Four prizes were awarded in the increasingly popular Next Generation category for students and professionals up to 30 years. This category seeks visionary projects and bold ideas, and gives young professionals public exposure and a platform to gain recognition. For the first time in the history of the LafargeHolcim Awards, more projects were submitted in the Next Generation category than in the main category. The first and the third Next Generation prizes went to teams from the Universidad Nacional de Córdoba in Argentina. In first place were Stefano Romagnoli, Juan Cruz Serafini, and Tomás Pont Apóstolo, with a large-scale plan to harness tidal energy on the coast of Punta Loyola, Argentina. Their colleagues Ángela Ferrero, María Augustina Nieto, María Belén Pizarro, Seizen Uehara, and Lucía Uribe Echevarria were awarded for their Service Point Towers, with which they plan to offer services mainly for underprivileged residents of Latin American cities. The second prize went to Boris Lefevre from France. In Cerro de Pasco in Peru, he aims to unite two incompatible functions in one building: sewage treatment and public baths. The fourth prize went to Alejandro Vargas Marulanda, Daniel Felipe Zuluaga Londoño, and Iojann Restrepo García from the Universidad Nacional de Colombia in Medellín, Colombia, for their design for flexible-use telecommunication towers in their city.Read more » más información (Spanish) »
Whether camouflaged or in plain view, mobile telephone telecommunication antennas are spreading across cities worldwide. Questioning their mono-functionality, the project’s authors argue in favor of a strategy that would open up infrastructure to a broad palette of functions that could benefit communities, specifically those with insufficient public amenities. The design thus seeks to generate a novel network of public facilities attached to either existing or new telecommunication towers – appropriately so in Medellín, Colombia, a city undoubtedly open to innovation.Read more » más información (Spanish) »
Telecommunication infrastructures: Current global issue – Local solution
Currently, telecommunications are one of the main engines of global economic development. Since the arrival of the digital age it has generated an unprecedented increase in the number of infrastructures that have not been able to adapt physically or functionally in cities. Recognizing that current and future lifestyles depend on these devices, we conceive a project that seeks to integrate these infrastructures and the spaces associated with them through social, landscape, architecture and urban interventions. Our project creates replicable models which could be interpreted on a worldwide basis, giving a multidisciplinary, multi-scale and timeless response to this problematic. The proposed intervention models include existing infrastructure and provide alternatives for new developments.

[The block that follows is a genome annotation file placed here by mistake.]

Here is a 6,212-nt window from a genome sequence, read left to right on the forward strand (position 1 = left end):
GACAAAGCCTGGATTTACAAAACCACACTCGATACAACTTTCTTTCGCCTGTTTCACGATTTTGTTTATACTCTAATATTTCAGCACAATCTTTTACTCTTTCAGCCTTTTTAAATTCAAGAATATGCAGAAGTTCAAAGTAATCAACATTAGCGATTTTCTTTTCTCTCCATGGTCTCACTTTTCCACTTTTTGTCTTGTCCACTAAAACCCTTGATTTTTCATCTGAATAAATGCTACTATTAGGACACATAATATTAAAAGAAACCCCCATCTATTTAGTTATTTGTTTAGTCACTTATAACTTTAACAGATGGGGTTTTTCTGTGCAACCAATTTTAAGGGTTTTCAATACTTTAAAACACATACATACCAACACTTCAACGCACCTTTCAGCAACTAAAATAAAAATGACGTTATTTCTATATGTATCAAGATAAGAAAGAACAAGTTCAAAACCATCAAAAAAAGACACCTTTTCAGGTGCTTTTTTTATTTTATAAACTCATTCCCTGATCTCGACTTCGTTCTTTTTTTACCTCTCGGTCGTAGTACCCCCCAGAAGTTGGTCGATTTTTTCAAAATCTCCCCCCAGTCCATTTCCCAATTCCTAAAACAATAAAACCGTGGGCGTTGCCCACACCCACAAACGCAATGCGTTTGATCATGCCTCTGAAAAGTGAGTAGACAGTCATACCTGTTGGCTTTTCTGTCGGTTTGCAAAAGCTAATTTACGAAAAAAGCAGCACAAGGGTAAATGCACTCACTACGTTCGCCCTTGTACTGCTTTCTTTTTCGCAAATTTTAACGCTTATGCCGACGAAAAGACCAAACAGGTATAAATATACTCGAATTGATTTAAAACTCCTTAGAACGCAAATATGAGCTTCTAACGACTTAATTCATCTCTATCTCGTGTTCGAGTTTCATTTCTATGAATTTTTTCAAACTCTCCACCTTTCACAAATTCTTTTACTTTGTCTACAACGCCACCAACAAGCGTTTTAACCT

Network of facilities and small-scale public spaces for social and cultural integration
The project proposes the recovery of the large and unnecessarily closed spaces that these artifacts occupy for the creation of new public parks and small-scale facilities associated to telecommunication infrastructures. These interventions seek to understand the landscape, climatological, iconic and cultural conditions in each of the artifacts context, looking to create new spaces that promote social encounter, environmental education and cultural exchange between adjacent communities. The project seeks to alleviate the existing public space deficit in the city (in Medellín there is barely 3.9 sq m per inhabitant, the ideal area according to WHO is 15 sq m), making it a small-scale public integration network that was previously hidden behind telecommunication infrastructures.
New self-sustaining small scale public infrastructure model
Given the growing dependence on telecommunications and the national infrastructure deficit amounting to 12,000, we propose a new model that not only responds to technical parameters and aesthetics, but is capable of integrating the environment and providing resources for its operation through alternative energies. It also helps in consolidating a new aesthetic for this type of infrastructure, relating it with the materials and urban language of each place. Although the project entails a greater initial investment; the collection of rainwater for secondary uses, the collection and storage of energy and the implementation of community gardens, ensure that over time a very high percentage of the building can be operated and maintained with the activities that it stimulates.See more